READ MORE – Is Gary Lineker about to get the boot from the BBC? Staff are ‘boiling with anger’ at the star’s disdain for rules they obey as he fails to apologise and doubles down on his Nazi slur 


Asked whether director general Mr Davie could have to ‘let him (Mr Lineker) go’, Mr Ayre told BBC Radio 4’s Today programme this morning: ‘I don’t think he is going to have any choice but to let him go unless he can be certain that this is the end of it.’

The former BBC trustee, asked also about a separate investigation into BBC chairman Richard Sharp concerning allegations of cronyism in his appointment, added: ‘It is quite likely that within the next few days or weeks, we’ll perhaps see two heads roll – one from the left and one from the right, the chairman and Gary Lineker.

‘And then maybe once each side has scored a goal, we can get back to normal business.’

He continued: ‘The BBC has an imperative over the next year or more to walk an absolutely straight line politically. You can almost sense… the start of a Government strategy here – re-energised disillusioned Brexit voters blame continuing immigration on lawyers like Keir Starmer, blame it on the Supreme Court, blame it on better still the European Court of Human Rights, blame it on the Refugee Convention, blame it on woke media, blame it on woke metropolitan elites.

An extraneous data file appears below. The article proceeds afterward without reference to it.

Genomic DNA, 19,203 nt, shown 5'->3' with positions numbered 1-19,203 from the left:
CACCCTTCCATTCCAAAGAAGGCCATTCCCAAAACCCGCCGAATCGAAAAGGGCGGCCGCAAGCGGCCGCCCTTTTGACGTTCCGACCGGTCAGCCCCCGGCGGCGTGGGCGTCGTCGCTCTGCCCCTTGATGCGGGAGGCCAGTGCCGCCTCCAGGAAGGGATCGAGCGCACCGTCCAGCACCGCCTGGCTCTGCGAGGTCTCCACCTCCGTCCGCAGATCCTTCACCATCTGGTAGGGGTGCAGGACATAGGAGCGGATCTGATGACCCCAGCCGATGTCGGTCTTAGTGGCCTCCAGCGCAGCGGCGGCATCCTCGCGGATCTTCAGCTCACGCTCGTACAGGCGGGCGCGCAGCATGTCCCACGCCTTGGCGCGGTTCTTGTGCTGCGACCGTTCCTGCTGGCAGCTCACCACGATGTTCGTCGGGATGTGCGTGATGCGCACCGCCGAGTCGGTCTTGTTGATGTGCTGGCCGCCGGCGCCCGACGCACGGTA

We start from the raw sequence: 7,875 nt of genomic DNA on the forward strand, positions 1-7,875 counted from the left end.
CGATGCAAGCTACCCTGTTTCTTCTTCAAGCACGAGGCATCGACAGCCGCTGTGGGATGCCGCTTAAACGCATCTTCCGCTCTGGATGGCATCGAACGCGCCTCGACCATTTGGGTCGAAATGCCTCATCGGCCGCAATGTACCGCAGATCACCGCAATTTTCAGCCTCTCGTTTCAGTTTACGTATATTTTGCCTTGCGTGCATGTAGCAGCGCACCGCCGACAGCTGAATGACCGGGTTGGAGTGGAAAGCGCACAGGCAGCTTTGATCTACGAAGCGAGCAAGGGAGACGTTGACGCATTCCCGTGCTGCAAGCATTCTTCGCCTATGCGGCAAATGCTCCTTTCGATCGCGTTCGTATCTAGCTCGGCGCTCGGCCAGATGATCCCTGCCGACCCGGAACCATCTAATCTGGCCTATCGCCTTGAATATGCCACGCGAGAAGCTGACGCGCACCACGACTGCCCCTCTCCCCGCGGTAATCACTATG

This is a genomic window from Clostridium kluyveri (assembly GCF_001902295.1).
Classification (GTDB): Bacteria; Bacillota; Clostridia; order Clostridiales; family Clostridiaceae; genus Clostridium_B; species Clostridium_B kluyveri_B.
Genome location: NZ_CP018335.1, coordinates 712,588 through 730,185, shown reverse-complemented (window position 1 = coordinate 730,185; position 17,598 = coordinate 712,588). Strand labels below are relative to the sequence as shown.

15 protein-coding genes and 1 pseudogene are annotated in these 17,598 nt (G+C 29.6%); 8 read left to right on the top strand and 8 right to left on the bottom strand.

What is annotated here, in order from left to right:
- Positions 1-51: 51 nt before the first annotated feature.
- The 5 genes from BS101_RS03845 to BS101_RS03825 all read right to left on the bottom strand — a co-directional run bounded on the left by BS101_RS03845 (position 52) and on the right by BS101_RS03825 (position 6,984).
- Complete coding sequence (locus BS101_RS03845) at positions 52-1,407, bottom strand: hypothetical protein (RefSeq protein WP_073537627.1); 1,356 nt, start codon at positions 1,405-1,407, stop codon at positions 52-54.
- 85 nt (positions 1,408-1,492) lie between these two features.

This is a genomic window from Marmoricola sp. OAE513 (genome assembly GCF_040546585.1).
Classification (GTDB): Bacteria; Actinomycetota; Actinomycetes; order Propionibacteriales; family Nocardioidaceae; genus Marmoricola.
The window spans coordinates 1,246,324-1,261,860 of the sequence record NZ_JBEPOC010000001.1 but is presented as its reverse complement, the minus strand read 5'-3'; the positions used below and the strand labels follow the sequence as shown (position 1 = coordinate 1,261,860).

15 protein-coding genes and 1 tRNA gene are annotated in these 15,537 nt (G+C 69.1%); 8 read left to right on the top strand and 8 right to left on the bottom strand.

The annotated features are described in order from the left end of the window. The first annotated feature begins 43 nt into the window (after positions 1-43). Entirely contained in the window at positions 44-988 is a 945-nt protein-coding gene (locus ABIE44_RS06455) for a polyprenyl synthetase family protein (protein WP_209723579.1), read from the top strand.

‘It’s absolutely essential that if this culture war is going to be part of the next election campaign, the BBC’s role is simple. People like you [presenter Nick Robinson] have to ask the toughest questions, on the people who run the government and the people who want to run the government. But you’ve got to do it completely impartially.’